ELGAR; CARTER Cello Concertos

‘The new du Pré’ takes on Elgar’s valedictory Concerto

Author: 
Peter Dickinson
Elgar; Carter Cello Concertos

ELGAR; CARTER Cello Concertos – Weilerstein

  • Concerto for Cello and Orchestra
  • Concerto for Cello and Orchestra
  • Kol Nidrei

It was brave of Weilerstein to sandwich Carter between Elgar and Bruch, but there are connections with Barenboim. He gave the first performance of the Carter with Yo-Yo Ma and the Chicago Symphony in 2001 and, of course, he recorded the Elgar with du Pré.

The young American cellist Alisa Weilerstein has been called the new du Pré and I can see why. Her Elgar is not as wayward as du Pré in the famous 1967 live performance with Barenboim and the Philadelphia Orchestra but it’s still remarkably impressive. Weilerstein’s first movement is more discursive than Tortelier with the LPO under Boult in 1973. The changing moods of the scherzo are perfectly caught; the Adagio is effective, with fewer portamentos than du Pré; and the last Lento in the finale makes an emotional climax.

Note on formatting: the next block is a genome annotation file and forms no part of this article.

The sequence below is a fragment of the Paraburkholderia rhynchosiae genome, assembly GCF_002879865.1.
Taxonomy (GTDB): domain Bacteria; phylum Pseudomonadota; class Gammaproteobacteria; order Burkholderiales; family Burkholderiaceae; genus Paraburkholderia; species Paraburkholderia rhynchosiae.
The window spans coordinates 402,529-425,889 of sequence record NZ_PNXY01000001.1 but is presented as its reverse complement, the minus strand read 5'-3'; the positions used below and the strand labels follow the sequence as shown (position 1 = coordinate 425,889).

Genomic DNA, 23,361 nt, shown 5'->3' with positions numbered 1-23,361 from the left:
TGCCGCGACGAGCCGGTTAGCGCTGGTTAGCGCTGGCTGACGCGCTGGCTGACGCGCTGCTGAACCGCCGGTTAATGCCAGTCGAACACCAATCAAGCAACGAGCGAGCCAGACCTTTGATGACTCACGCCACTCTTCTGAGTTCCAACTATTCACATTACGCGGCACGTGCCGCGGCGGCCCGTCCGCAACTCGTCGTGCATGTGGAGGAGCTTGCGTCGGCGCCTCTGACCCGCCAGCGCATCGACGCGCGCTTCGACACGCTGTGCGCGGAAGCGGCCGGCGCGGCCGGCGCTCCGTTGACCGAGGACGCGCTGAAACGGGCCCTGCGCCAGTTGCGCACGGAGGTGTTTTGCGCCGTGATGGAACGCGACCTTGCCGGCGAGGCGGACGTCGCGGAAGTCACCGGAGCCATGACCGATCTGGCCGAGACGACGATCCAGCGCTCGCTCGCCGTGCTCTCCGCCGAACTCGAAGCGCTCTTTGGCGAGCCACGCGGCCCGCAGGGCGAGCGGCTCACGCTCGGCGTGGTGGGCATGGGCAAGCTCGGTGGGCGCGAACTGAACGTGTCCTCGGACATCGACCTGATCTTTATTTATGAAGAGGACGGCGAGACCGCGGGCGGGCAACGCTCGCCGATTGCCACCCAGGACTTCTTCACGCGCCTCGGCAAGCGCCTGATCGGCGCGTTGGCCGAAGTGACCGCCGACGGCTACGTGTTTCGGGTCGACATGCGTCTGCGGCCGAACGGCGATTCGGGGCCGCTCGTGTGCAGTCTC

The Carter Concerto comes from his productive final phase. The idiom is not as abrasive as his middle-period works but he still challenges the soloist. Weilerstein, who starts on her own, as in the Elgar, brings the same immaculate tonal control to bear. Carter said he aimed at ‘meaningful, personal ways of revealing the cello’s vast array of wonderful possibilities’. The soloist is mostly lyrical but the orchestra at times knocks the stuffing out of any sentimentality. The seven sections are continuous and the third one, marked giocoso, adds a touch of humour with some percussion.

The Bruch was written in Liverpool in 1881 when the composer was director of the Liverpool Philharmonic Society. Bruch was a reactionary who didn’t like Liszt and Wagner but his Kol Nidrei is a fine vehicle for Weilerstein’s gorgeous tone. Her developing band of fans will devour this CD.

Gramophone Subscriptions

From£64/year

Gramophone Print

Gramophone Print

no Digital Edition
no Digital Archive
no Reviews Database
no Events & Offers
From£64/year
Subscribe
From£64/year

Gramophone Reviews

Gramophone Reviews

no Print Edition
no Digital Edition
no Digital Archive
no Events & Offers
From£64/year
Subscribe
From£64/year

Gramophone Digital Edition

Gramophone Digital Edition

no Print Edition
no Reviews Database
no Events & Offers
From£64/year
Subscribe

If you are a library, university or other organisation that would be interested in an institutional subscription to Gramophone please click here for further information.

© MA Business and Leisure Ltd. 2017